Survey reveals deficits of trust in carbon credits

By Cameron Saunders
A survey of over 500 companies by software and technology company AiDash revealed that business leaders do not have faith in carbon credit certificates

Carbon credits have been hailed as a solution of sorts to the problem of emissions. The credits, of course, are tradable certificates which permit companies to emit a given amount of greenhouse gases. This approach to curbing emissions has not been without controversy, though, and a recent study of decision makers at over 500 medium-to-large firms across the globe has found that 41% of chief sustainability officers (CSOs) avoid these certifications due to trust issues. 

The report, entitled ‘Carbon Offsetting in 2023’ and commissioned by AiDash, found that a lack of uniformity in the process raises doubts across the business spectrum, leading a further 43% of CSOs to get further validation on their sustainability performances from ratings agencies. 

Carbon offsetting tools have been shown to be inconsistently and inaccurately measured and monitored. As well, there has been a failure to prove that their basis is on additional carbon captured. Despite this, carbon credits are still considered a vital tool in the battle against climate change.  

The report also discovered a growing concern for sustainability in major business decisions: 97% of those surveyed include them in investment decisions, 98% do more than the legal requirement to reduce emissions, and just over half are committed to net zero targets by 2030.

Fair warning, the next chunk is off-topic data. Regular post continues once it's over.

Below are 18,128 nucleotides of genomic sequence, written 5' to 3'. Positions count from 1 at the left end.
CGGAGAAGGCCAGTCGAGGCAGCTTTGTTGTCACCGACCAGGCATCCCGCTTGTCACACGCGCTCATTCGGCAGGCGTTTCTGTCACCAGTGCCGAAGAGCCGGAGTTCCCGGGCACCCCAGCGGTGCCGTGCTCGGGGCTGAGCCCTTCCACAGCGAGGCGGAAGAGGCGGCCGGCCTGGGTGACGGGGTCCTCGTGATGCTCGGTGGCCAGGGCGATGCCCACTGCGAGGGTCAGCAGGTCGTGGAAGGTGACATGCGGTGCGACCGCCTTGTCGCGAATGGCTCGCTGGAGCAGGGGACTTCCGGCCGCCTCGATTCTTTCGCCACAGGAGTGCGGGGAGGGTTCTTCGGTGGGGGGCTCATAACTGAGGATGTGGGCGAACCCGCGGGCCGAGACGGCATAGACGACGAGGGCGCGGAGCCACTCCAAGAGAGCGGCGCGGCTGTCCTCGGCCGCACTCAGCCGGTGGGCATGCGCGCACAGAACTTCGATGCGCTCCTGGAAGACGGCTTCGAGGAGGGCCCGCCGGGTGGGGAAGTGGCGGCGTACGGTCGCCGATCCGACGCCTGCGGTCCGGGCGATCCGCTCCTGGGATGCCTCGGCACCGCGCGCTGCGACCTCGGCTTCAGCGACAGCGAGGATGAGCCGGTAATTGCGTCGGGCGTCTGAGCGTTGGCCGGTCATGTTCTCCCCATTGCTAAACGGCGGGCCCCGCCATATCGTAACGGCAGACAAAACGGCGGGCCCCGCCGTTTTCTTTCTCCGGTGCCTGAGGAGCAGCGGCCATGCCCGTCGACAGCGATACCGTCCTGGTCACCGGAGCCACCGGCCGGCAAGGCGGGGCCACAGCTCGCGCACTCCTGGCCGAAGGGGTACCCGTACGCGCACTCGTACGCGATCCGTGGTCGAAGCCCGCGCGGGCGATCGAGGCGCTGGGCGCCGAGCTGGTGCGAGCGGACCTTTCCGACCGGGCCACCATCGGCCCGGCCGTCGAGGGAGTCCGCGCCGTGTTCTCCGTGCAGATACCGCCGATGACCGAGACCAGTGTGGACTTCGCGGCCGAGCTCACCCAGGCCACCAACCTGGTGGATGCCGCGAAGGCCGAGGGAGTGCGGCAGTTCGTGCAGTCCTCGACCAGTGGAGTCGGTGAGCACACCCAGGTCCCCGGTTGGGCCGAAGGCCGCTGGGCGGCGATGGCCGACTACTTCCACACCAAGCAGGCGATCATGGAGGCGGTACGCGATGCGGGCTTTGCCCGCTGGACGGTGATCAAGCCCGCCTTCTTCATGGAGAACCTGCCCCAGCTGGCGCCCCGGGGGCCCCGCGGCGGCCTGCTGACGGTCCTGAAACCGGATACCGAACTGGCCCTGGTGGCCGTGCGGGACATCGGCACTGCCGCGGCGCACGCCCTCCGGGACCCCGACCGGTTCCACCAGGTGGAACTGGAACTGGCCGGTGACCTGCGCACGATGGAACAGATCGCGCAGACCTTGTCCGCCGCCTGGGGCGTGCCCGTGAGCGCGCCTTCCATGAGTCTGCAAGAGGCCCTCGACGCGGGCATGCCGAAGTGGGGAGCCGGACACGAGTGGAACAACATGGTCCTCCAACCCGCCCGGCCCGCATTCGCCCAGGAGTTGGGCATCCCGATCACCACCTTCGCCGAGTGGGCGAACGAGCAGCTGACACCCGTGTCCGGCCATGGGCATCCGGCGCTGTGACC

A growing concern in biodiversity

Finally, the report underscored the rising importance of biodiversity in the eyes of CSOs: while only a quarter are currently including biodiversity considerations in their sustainability strategies, a full 66% have a role dedicated to biodiversity (with more on the way in the coming years).

Said AiDash CEO, Abhishek Vinod Singh: “For biodiversity, our solution can measure a host of complex environmental assets, allowing businesses to enhance natural capital metrics such as pollination, recreational benefits, and the value of food production. By analysing 1,000s of sites in a matter of weeks, and utilising one ecologist to verify the data captured, the AiDash solution can reduce biodiversity management operational expenditure by up to 75%, helping businesses adhere to impending legislation in the US, Europe, and UK.”

AiDash provides vegetation management, satellite and AI-powered operations as well as sustainability solutions. 


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